updated 10/11/2006 6:51:46 PM ET 2006-10-11T22:51:46

America’s largest oil field will produce very few barrels over the next several days as operator BP scrambles to fix an electrical problem.

So far, the loss of 300,000 barrels a day of Alaskan output has not rattled oil markets.

BP said electrical shorts that shut down Prudhoe Bay on Tuesday followed three days of dust storms, and then rain, coating insulators on high-voltage lines with mud.

The London-based company, which has faced intense criticism following two oil leaks in Alaska over the past seven months, said the shutdown of its power system was not a reflection of aging infrastructure.

BP spokesman Daren Beaudo pinned the problem on a “highly unusual weather event,” partly attributable to the lack of snow in the region.

But at least one industry analyst questioned whether BP’s latest troubles could be blamed entirely on weather.

“People who are bad carpenters hit themselves on the thumb repeatedly,” said Michael Lynch, president of Strategic Energy and Economic Research Inc. of Winchester, Mass.

Lynch acknowledged that BP faces brutal weather conditions on Alaska’s North Slope and that he did not know the details surrounding the recent power failure. However, he added, “things like this should be dealt with pretty quickly, generally, or not even happen.”

Beuado said the company is systematically removing the mud from the insulators and that the oil field will come on line in phases, but he could not specify when production will be fully restored.

“It’s going to take some time. Don’t know how long. We’ll do it as quickly as we can. The emphasis is on safety,” he said.

The electrical system has been partially re-energized, Beaudo said, though that power has been devoted to the living quarters of its workers. Backup generators also are in use.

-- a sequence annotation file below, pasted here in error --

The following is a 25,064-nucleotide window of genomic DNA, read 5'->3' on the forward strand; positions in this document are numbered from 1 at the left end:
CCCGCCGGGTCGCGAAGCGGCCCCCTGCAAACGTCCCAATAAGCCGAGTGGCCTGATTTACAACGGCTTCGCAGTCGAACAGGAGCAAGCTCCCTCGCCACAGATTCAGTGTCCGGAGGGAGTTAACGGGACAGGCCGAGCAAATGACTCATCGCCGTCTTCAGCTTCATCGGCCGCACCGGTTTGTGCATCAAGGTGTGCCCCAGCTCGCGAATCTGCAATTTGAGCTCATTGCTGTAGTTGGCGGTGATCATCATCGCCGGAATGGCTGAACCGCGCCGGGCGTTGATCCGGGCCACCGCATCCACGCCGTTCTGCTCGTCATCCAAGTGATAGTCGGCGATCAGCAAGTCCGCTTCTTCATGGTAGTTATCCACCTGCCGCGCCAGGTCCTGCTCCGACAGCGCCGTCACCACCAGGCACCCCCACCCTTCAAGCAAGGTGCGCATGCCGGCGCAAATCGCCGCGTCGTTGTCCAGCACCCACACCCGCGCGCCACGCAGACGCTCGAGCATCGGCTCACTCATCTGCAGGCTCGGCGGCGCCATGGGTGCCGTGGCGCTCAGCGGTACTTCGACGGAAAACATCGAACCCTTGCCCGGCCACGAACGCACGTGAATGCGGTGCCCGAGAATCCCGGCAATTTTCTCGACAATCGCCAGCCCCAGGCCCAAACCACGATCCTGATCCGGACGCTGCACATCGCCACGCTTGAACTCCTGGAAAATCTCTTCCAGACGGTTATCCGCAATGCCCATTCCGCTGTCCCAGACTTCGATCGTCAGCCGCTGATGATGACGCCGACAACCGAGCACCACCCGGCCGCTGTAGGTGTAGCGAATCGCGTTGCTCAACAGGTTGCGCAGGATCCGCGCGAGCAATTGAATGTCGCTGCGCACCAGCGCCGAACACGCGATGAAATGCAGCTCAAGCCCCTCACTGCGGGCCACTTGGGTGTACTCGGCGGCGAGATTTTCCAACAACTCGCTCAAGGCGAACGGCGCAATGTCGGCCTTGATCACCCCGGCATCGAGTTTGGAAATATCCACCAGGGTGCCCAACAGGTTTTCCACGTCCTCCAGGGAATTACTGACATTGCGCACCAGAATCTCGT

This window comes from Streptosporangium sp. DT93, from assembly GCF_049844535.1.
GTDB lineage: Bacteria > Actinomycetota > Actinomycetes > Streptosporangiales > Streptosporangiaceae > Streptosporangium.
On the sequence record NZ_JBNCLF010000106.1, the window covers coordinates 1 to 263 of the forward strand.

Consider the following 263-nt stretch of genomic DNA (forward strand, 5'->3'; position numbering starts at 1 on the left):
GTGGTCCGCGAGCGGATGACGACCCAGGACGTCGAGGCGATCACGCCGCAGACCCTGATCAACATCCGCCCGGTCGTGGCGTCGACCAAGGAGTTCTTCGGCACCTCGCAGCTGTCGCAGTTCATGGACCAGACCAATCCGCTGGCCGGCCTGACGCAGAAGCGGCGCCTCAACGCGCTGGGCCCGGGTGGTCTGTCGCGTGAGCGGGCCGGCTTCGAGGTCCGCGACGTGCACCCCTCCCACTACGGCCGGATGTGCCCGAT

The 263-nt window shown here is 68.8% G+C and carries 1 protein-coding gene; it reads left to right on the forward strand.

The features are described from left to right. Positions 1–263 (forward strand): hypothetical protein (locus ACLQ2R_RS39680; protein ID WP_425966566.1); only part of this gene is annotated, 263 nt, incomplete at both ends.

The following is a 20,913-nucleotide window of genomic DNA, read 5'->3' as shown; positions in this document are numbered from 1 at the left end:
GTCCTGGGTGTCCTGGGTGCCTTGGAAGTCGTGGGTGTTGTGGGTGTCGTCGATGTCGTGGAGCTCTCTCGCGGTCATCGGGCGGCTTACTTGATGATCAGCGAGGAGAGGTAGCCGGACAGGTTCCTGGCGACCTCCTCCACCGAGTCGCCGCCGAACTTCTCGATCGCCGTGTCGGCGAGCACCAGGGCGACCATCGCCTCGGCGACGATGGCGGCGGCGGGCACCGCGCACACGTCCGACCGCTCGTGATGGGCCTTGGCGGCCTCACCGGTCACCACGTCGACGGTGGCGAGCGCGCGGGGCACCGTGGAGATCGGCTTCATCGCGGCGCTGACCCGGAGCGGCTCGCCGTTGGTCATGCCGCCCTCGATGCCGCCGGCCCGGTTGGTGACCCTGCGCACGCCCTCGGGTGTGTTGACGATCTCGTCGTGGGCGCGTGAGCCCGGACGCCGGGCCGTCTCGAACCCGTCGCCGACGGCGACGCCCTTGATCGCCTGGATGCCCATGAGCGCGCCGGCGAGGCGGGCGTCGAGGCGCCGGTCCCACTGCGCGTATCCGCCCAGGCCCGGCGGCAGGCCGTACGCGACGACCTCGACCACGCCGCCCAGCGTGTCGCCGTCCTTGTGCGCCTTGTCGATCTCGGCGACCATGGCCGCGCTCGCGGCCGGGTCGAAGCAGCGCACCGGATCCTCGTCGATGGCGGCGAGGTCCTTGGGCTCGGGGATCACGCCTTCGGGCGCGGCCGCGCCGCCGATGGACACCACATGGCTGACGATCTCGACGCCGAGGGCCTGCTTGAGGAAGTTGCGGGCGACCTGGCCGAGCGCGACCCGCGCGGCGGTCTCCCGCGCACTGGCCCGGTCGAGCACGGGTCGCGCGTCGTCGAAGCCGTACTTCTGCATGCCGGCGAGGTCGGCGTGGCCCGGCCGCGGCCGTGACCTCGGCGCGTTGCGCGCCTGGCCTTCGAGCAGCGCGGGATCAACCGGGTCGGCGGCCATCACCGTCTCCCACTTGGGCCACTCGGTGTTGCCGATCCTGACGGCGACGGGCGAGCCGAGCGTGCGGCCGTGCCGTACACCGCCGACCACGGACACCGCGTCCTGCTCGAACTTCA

For unrelated reasons, the price of oil fell to its lowest level this year on Wednesday.

Crude oil futures have plunged by more than $20 a barrel since mid-July amid rising global inventories, concerns about slowing economic growth and a milder-than-anticipated hurricane season. On Wednesday, doubts grew that there is a consensus within OPEC for an immediate output cut, sending oil futures to $57.59 a barrel.

The vast Prudhoe Bay field covers 3,336 square miles. Alaska’s three major oil companies, operator BP, ConocoPhillips and Exxon Mobil Corp., own 98 percent of the field. Production Monday was a 350,000 barrels per day but that fell to just 35,000 barrels Tuesday after the power outage.

Prudhoe Bay had produced more than 400,000 barrels a day — or 8 percent of total U.S. output — until leaks and the discovery of pipe corrosion led the company to begin shutting down the eastern half of the field Aug. 6.

The eastern side of the field was restarted late last month as the company began to clean out the transit pipeline there.

Most of the electricity at Prudhoe Bay comes from a natural gas-fired turbine that produces 168 megawatts of power. The system has 13 substations and miles of power lines.

The system shorted just before 3 a.m. Tuesday. Wind gusts peaked at 66 mph midday Monday, according to the National Weather Service.

Cleanup plans call for crews in helicopters to use a hot water solution from the air to wash the ceramic insulators.

Trying to power up too quickly could cause a repeat of Tuesday’s event, with the entire system shorting out again, Beaudo said.

The recent windy weather at Prudhoe Bay, where the lack of snow cover allowed dirt and debris to be whipped around, had slowed work at the oil field even before the power outage, Beaudo said.

Indeed, such storms have affected the power system at Prudhoe every three to four years but nothing on this scale recently, Beaudo said.

© 2013 The Associated Press. All rights reserved. This material may not be published, broadcast, rewritten or redistributed.

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